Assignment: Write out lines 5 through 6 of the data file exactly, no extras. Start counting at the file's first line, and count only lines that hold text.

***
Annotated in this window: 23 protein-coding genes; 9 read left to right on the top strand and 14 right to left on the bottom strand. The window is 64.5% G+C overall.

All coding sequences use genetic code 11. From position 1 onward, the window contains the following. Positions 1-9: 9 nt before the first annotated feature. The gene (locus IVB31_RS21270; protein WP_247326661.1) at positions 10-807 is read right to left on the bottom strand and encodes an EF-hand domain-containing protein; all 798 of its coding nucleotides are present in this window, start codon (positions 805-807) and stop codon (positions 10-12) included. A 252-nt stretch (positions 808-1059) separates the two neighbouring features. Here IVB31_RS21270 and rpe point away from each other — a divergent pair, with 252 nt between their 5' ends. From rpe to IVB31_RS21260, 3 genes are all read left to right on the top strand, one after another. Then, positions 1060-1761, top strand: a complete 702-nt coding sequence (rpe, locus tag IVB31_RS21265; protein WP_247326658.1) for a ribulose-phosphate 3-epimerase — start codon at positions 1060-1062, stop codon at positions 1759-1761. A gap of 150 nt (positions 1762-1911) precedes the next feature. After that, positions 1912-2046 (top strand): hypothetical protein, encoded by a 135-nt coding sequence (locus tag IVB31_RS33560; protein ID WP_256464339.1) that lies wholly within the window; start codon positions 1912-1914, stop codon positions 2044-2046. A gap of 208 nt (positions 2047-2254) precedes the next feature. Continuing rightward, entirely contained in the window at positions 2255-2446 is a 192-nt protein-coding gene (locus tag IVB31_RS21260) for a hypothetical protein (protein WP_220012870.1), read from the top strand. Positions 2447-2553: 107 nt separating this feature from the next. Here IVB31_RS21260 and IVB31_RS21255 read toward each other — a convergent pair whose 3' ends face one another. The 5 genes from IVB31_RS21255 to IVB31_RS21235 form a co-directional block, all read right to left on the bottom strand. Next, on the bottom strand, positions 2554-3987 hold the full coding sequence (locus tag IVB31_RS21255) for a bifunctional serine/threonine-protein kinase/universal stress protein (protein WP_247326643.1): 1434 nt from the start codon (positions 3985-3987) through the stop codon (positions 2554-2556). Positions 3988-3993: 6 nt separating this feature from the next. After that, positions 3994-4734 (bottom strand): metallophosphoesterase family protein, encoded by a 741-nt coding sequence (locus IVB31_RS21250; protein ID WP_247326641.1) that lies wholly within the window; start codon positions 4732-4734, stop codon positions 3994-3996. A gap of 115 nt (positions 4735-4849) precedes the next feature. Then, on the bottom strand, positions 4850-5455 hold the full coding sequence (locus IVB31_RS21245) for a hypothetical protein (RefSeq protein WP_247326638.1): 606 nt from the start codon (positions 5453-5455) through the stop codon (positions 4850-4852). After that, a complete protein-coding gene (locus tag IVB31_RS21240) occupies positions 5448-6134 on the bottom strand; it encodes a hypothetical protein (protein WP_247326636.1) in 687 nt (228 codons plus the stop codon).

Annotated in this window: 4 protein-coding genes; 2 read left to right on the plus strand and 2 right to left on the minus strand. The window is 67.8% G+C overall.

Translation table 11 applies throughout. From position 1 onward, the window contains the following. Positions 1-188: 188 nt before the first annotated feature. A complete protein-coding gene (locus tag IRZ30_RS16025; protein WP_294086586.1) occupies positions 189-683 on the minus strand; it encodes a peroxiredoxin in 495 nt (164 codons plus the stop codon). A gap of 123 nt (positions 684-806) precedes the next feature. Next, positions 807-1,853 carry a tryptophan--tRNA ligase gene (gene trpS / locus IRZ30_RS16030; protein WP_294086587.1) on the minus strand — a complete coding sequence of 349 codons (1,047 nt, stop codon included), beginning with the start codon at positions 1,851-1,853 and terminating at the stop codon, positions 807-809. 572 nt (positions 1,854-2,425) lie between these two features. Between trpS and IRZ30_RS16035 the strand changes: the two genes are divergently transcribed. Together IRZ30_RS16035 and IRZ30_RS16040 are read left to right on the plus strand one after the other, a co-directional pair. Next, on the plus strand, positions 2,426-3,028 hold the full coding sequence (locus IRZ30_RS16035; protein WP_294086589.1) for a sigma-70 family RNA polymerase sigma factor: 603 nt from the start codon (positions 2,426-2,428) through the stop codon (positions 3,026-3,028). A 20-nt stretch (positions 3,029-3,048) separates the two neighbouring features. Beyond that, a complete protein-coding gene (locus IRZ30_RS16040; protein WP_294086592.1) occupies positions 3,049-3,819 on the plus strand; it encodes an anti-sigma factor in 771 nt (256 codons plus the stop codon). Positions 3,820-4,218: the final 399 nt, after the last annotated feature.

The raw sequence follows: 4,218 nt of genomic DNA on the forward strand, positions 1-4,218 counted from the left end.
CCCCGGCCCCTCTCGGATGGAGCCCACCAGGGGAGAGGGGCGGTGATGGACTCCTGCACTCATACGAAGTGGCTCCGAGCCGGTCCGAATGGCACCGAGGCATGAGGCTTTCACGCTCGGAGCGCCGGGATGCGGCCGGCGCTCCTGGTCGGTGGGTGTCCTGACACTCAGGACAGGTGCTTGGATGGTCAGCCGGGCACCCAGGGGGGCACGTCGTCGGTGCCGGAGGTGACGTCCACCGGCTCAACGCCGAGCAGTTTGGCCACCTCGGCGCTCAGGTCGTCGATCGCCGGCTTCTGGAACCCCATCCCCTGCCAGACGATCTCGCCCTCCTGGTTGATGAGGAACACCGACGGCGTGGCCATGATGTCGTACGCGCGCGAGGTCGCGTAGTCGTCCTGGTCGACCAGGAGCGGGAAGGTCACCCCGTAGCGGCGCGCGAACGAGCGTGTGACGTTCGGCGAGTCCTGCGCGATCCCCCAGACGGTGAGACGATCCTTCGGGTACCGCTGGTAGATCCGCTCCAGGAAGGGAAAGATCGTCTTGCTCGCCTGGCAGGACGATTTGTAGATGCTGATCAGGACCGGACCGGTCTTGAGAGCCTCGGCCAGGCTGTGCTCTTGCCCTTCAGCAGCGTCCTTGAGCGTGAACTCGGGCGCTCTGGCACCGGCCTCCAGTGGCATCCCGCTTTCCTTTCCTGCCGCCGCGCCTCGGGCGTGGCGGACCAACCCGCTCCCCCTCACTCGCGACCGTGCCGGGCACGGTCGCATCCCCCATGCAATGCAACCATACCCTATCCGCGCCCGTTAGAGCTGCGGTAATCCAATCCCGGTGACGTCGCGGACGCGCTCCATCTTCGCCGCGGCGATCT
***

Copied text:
The raw sequence follows: 4,218 nt of genomic DNA on the forward strand, positions 1-4,218 counted from the left end.
CCCCGGCCCCTCTCGGATGGAGCCCACCAGGGGAGAGGGGCGGTGATGGACTCCTGCACTCATACGAAGTGGCTCCGAGCCGGTCCGAATGGCACCGAGGCATGAGGCTTTCACGCTCGGAGCGCCGGGATGCGGCCGGCGCTCCTGGTCGGTGGGTGTCCTGACACTCAGGACAGGTGCTTGGATGGTCAGCCGGGCACCCAGGGGGGCACGTCGTCGGTGCCGGAGGTGACGTCCACCGGCTCAACGCCGAGCAGTTTGGCCACCTCGGCGCTCAGGTCGTCGATCGCCGGCTTCTGGAACCCCATCCCCTGCCAGACGATCTCGCCCTCCTGGTTGATGAGGAACACCGACGGCGTGGCCATGATGTCGTACGCGCGCGAGGTCGCGTAGTCGTCCTGGTCGACCAGGAGCGGGAAGGTCACCCCGTAGCGGCGCGCGAACGAGCGTGTGACGTTCGGCGAGTCCTGCGCGATCCCCCAGACGGTGAGACGATCCTTCGGGTACCGCTGGTAGATCCGCTCCAGGAAGGGAAAGATCGTCTTGCTCGCCTGGCAGGACGATTTGTAGATGCTGATCAGGACCGGACCGGTCTTGAGAGCCTCGGCCAGGCTGTGCTCTTGCCCTTCAGCAGCGTCCTTGAGCGTGAACTCGGGCGCTCTGGCACCGGCCTCCAGTGGCATCCCGCTTTCCTTTCCTGCCGCCGCGCCTCGGGCGTGGCGGACCAACCCGCTCCCCCTCACTCGCGACCGTGCCGGGCACGGTCGCATCCCCCATGCAATGCAACCATACCCTATCCGCGCCCGTTAGAGCTGCGGTAATCCAATCCCGGTGACGTCGCGGACGCGCTCCATCTTCGCCGCGGCGATCT